I got an email from the dean of academics at my daughters’ school notifying me that she was to be inducted into her school’s Cum Laude academic honor society. They looked forward to seeing my husband and me there.
Maddy is finishing high school in Washington, D.C. We live in Singapore.
The shortest route to get to D.C. takes 24 hours, and we were already planning to be there a month later for her graduation.
It wouldn’t work.
“We’re so proud of her hard work, but unfortunately we won’t be able to make it,” I emailed back.
I then spent the next few days ruminating about it.
To give a little background, having my daughter finish high school on the opposite side of the world from me was never part of my plans. Far from it. Yet, after being told by his employer that my husband, Andrew, would be relocated back to the U.S. after our time in Melbourne, we decided the wisest thing to do was to move our two oldest children ahead to boarding school.
It was a tough decision, but it seemed like our best option at the time. Sacrifice now for benefit later, we figured.
And then Andrew was asked to take a role in Singapore.
Like I wrote in this blog post last May, “life is what happens when you’re making other plans.”
Having Maddy finish high school 10,000 or so miles away was not how I’d planned it. Nor was a visit to D.C. in late April, when I was already going to be in the U.S. twice in May. The first trip would be to speak at two conferences on each coast and the second to attend her graduation. Fitting in a third trip was, well, just too much, especially as I’m also speaking in China, Australia and New Zealand in May.
But still, I kept thinking about it.
I loathed the idea of not seeing the surprise on Maddy’s face when her name was called out at the special Cum Laude ceremony. That was on top of missing seeing perform in her final high school play that was on the same weekend.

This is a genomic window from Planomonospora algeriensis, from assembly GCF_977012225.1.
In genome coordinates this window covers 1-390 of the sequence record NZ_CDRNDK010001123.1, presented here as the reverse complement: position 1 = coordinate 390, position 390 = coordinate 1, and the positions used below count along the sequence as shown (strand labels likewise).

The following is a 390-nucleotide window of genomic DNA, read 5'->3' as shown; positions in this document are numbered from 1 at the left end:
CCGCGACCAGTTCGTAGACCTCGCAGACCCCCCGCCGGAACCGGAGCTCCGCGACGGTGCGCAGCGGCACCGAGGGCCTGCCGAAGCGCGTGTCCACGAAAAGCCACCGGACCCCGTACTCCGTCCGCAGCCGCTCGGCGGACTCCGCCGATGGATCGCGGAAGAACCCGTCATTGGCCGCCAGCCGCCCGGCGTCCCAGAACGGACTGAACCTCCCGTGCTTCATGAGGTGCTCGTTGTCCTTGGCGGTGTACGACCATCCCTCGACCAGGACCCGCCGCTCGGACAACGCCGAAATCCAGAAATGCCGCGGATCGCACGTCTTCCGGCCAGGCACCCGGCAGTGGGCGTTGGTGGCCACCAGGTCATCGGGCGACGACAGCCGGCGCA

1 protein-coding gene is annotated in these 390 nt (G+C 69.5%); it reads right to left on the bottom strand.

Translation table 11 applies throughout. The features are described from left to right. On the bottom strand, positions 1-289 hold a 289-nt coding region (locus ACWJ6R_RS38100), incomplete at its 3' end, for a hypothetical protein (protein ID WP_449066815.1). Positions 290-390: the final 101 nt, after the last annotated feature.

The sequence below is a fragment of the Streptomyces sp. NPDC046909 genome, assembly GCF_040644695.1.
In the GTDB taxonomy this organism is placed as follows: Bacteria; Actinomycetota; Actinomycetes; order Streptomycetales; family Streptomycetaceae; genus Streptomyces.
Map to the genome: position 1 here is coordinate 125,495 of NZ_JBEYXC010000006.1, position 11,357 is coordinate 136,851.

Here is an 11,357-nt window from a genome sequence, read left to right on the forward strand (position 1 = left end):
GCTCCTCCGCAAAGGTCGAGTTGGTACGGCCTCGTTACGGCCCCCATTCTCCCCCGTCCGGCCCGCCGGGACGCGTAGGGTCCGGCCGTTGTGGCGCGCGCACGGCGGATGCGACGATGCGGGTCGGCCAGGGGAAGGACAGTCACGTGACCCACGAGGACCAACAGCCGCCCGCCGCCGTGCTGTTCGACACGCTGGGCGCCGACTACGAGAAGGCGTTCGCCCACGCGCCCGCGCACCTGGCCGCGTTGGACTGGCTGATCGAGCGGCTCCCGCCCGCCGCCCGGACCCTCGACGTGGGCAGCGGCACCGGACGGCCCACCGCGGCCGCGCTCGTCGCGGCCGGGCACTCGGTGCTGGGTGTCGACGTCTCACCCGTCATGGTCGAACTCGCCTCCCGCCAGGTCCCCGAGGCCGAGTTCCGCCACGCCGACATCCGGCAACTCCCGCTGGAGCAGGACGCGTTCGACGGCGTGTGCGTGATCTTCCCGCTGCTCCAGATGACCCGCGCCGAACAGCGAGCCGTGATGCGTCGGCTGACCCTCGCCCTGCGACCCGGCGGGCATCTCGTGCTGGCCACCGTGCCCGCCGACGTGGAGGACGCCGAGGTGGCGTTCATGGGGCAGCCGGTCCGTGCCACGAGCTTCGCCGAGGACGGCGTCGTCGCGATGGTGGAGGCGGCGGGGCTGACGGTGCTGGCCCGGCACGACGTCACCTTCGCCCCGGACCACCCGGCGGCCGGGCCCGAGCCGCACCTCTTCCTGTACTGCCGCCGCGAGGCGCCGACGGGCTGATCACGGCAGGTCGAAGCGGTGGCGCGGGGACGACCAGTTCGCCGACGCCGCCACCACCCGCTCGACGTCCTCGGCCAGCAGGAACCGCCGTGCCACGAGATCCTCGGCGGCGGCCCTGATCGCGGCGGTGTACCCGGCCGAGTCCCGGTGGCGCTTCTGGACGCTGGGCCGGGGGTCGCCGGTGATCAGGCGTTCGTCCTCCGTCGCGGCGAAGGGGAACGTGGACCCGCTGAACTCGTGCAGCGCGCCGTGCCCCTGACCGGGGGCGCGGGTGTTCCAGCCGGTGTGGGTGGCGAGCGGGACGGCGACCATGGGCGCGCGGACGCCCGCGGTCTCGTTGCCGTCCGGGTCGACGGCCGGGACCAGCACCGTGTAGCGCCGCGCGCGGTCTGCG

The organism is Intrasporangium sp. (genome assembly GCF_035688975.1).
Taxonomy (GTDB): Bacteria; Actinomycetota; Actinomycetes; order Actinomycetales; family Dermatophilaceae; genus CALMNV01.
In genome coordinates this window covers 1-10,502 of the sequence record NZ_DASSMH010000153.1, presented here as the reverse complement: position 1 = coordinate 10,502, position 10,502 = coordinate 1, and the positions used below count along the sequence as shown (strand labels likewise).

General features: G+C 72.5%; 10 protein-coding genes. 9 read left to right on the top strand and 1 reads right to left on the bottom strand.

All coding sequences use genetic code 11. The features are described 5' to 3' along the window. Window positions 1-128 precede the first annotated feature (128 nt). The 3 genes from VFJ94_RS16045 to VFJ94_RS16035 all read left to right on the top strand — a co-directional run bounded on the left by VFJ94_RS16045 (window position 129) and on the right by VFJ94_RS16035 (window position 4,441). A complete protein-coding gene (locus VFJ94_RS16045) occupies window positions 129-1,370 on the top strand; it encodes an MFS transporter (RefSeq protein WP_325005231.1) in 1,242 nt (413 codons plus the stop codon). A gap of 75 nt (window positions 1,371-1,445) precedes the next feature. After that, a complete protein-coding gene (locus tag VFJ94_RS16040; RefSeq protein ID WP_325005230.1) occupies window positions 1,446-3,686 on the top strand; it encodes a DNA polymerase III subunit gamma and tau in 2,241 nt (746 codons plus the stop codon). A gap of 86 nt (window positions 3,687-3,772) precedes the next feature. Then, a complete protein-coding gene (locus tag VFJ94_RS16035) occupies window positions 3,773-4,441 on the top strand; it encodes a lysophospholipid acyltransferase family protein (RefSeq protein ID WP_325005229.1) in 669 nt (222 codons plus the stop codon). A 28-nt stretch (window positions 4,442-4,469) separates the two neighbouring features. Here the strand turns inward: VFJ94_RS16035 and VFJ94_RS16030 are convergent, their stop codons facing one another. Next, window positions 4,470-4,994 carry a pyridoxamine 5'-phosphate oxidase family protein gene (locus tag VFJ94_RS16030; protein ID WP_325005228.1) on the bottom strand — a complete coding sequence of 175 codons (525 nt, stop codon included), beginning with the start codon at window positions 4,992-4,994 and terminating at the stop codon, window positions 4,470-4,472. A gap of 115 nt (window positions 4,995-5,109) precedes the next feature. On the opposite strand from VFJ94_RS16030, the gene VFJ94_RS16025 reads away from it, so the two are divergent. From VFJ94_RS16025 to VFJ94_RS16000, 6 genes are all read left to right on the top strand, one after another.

Yet, three trips across the world in five weeks was a lot. Any reasonable person would agree.
However, this nagging feeling that I’d regret not going the extra mile (or 10,000) just wouldn’t go away.
Five days before the assembly, I decided to end my rumination, reshuffle all of my commitments and, inconveniencing a few people, book my flight.
As I write this now, I’m sitting in Beijing airport, waiting to board the final leg of my trip back to Singapore after a wonderful, whirlwind – but totally worth it – weekend in Washington, D.C.
I will have spent more time in airports and airplanes than I did on the ground. But life is short, and some moments simply cannot be missed.
Which brings me to the point of this article…
…the deathbed test.
The speaker at the Cum Laude ceremony was Alex S. Jones, a Pulitzer Prize-winning journalist, author and former student at Maddy’s school. In his speech, he shared how he has learned to use the deathbed test when making big decisions. Like whether, in his mid-twenties, to attend Columbia University’s graduate program in journalism or head off backpacking across the Sahara Desert and traverse the length of Africa. He chose the latter to the disapproval of his parents and bewilderment of almost everyone else.
His words struck a powerful chord with me (actually, they had tears streaming down my cheeks). Not only because I also backpacked across the Sahara at a similar age, but because they affirmed the decision that had led me to be sitting in the front row of the auditorium after 36 hours of travel to get there.
So, what is the deathbed test?
It’s casting yourself into the distant future, imagining yourself lying on your deathbed and asking what your future self would want you to do at the current juncture of your life.
To stay on the path you’re travelling now – complete with its comfort, certainty, status and security – or to take the road less travelled?
To go with the convenient, “default” option, or to dig deeply and to choose the path that feels truly right, despite the hassle and hardship it creates?
Let’s face it, there will always be many reasons to justify taking the easier path, sticking with the status quo and avoiding the possibility of failure.
Yet the longer I am alive, the more firmly I believe that living a life that nurtures our souls, and not just a short-term sense of comfort or security, will often require trading comfort for inconvenience, security for uncertainty, and going that extra mile (or 10,000!) when you can easily justify not bothering.
So what about you? As you think about the big decisions in your life, and perhaps a few of the smaller ones, are you currently on a path that puts you at risk of one day looking back and wondering, perhaps regretfully, ‘What if I’d tried?’
Alex S. Jones ended his speech by quoting from one of my favourite poems by Robert Frost. As I listened to him say that it had defined his life, I realized that it may well define mine also.
Two roads diverged in a wood, and I—
I took the one less traveled by,
And that has made all the difference.